Special Section

SGML, XML and the Document-Centered Approach to Electronic Medical Records

by Gloria Shobowale

The health care industry has been slow to adopt new technologies for the exchange of medical information. A Healthcare Quality Commission report shows that health care lags far behind other information-intensive industries in information technology investment. Traditionally, the provider community has used computerized systems for administration and financial management. Most clinical information is still stored in paper records and even financial information sent to payers is usually paper-based, not electronic.

Things are beginning to change, however. Government regulation will be defining how data will be exchanged electronically between provider and payer. As in many industries, the Internet and Web technology are seen as enablers for the exchange of information. There has been significant growth in the application of telemedicine, which is defined by the American Telemedicine Association as “the use of medical information exchanged from one site to another via electronic communications for the health and education of the patient or health care provider and for the purpose of improving care.” A survey by the Association of Telemedicine Service Providers found that telemedicine consultations over two-way video links increased 300% in 1996 over the previous year. In 1997, according to the Center for Telemedicine Law, close to 200 bills related to telemedicine were introduced in state legislatures. Also, the National Library of Medicine is sponsoring telemedicine initiatives across the country, which is sure to encourage further growth.

Telemedicine requires robust telecommunication lines with sufficient bandwidth and sophisticated desktop systems or clinical workstations that can perform multi-tasking operations, but central to the success of telemedicine is the electronic medical record. Clinical information about a patient must be in electronic format to support the increasing need for electronic exchange of information. Not only will an electronic medical record facilitate the exchange of information, it is also seen as the foundation for other computerized applications that will improve the quality of patient care. Customized advice to patients can be given when patient records systems are integrated with point-of-care decision support systems that pull in electronic medical information from the more than two million journal articles available each year to medical professionals.

Clearly, the benefits of telemedicine -- improved access to health care, enhanced quality of care and cost control -- make it worthwhile to pursue and advance the exchange of electronic health care information. Issues such as start-up costs, legal roadblocks, privacy concerns and resistance to change must be addressed and resolved. In addition, adoption of standards is critical for expansion of telemedicine initiatives.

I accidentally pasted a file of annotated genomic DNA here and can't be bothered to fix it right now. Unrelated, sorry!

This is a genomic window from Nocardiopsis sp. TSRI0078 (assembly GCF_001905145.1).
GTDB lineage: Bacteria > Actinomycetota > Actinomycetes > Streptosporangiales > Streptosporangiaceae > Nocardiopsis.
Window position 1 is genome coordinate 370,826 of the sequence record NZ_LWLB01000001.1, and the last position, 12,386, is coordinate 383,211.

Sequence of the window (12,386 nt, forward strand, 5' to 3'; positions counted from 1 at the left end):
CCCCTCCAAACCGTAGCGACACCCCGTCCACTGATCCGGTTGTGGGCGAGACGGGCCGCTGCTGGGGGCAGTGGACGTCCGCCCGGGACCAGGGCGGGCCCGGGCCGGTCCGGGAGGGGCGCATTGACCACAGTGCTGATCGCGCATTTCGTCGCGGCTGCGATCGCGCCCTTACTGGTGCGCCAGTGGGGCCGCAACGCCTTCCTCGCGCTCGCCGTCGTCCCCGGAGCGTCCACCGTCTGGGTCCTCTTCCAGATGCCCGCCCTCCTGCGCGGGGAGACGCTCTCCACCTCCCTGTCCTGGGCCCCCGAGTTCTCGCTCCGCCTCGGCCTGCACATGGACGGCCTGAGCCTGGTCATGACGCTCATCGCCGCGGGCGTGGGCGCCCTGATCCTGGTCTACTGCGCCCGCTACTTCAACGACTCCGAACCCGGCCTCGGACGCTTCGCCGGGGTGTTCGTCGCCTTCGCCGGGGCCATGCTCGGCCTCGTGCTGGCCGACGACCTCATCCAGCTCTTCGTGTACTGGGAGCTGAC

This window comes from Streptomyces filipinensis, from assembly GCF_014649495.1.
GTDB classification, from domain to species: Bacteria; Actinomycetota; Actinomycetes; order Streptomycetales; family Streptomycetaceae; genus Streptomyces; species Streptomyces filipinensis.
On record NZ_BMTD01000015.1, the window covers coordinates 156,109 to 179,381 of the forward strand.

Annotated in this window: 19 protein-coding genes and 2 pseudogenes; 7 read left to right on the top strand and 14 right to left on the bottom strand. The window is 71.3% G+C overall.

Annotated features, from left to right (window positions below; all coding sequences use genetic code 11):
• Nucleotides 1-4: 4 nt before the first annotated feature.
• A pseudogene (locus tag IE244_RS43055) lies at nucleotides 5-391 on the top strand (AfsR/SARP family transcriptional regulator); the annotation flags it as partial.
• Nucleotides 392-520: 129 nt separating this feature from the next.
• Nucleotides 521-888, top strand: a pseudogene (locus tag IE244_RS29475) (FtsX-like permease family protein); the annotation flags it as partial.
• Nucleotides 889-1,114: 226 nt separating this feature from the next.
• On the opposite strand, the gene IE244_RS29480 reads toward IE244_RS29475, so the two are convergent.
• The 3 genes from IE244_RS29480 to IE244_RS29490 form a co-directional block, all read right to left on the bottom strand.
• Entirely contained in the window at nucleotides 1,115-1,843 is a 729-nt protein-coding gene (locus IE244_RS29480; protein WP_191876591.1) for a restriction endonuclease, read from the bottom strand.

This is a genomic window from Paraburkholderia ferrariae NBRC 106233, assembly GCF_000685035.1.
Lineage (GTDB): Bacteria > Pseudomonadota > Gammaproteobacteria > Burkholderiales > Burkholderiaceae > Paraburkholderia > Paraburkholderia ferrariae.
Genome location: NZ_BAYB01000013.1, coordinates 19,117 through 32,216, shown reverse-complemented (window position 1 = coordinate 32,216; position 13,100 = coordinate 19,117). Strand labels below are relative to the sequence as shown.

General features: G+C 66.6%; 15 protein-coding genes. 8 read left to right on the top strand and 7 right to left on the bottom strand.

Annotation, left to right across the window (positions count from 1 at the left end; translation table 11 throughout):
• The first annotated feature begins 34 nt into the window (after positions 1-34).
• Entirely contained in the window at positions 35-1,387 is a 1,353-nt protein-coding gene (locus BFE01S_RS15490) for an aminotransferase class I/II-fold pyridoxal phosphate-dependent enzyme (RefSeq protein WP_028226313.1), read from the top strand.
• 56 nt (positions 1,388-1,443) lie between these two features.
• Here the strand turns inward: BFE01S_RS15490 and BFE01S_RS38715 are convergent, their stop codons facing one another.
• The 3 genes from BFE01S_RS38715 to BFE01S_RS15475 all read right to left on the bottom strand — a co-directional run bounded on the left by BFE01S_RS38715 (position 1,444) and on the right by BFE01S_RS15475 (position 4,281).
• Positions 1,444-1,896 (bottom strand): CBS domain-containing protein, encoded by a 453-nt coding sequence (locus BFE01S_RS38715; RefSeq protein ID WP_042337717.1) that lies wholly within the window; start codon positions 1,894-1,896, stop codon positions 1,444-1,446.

Standards: A Requirement for Interoperability

There are a multitude of standards activities covering the array of issues in health care. There are groups looking at standard coding structures, standard vocabularies and standard message formats. There is work underway on standards for patient identifiers, provider identifiers, employer identifiers and payer identifiers. To address privacy and security issues, several groups are looking at data encryption and digital signature standards. Table 1 shows the key organizations involved in developing standards for health care data interchange.

The U.S. Department of Health and Human Services (HHS) is driving the development of standards for administrative simplification, an aspect of the Health Insurance Portability and Accountability Act (HIPAA). The National Committee on Vital and Health Statistics (NCVHS) will be recommending standards for the exchange of medical information and will include existing standards when available. Health Level Seven’s focus in the past has been on medical informatics and messaging standards, but this is evolving to encompass other types of standards such as those related to object technology, image transfer and document markup. The Insurance Committee (N) within X12 has business transactions as its focus. HHS has adopted EDI standards from X12N for the exchange of data between providers and payers and will be determining the format for identifiers that all players in the health care arena will be required to use.

Much of the standards development activity to date has focused on standards for exchange of administrative and financial data. Clinical information exchange is not as straightforward. Current standards activity must address not only how to exchange coded or structured data, but also how to exchange full-text or narrative information and images. Certain organizations, such as the Institute of Electrical and Electronics Engineers (IEEE), are focused on telecommunication protocols to support exchange of data. The Object Management Group (OMG) is developing a Common Object Request Broker Architecture (CORBA) – middleware – specifically for the medical domain. ASTM is focusing on security issues and the format for medical records. The Digital Imaging and Communication in Medicine (DICOM) standard supports the exchange of clinical data, not just radiological images. Some of these activities are software solutions and some are highly structured definitions for documenting and transmitting information. Within the Health Level Seven (HL7) organization, the SGML Special Interest Group is looking at how the Standard Generalized Markup Language, an ISO standard, may be used to facilitate exchange of clinical information.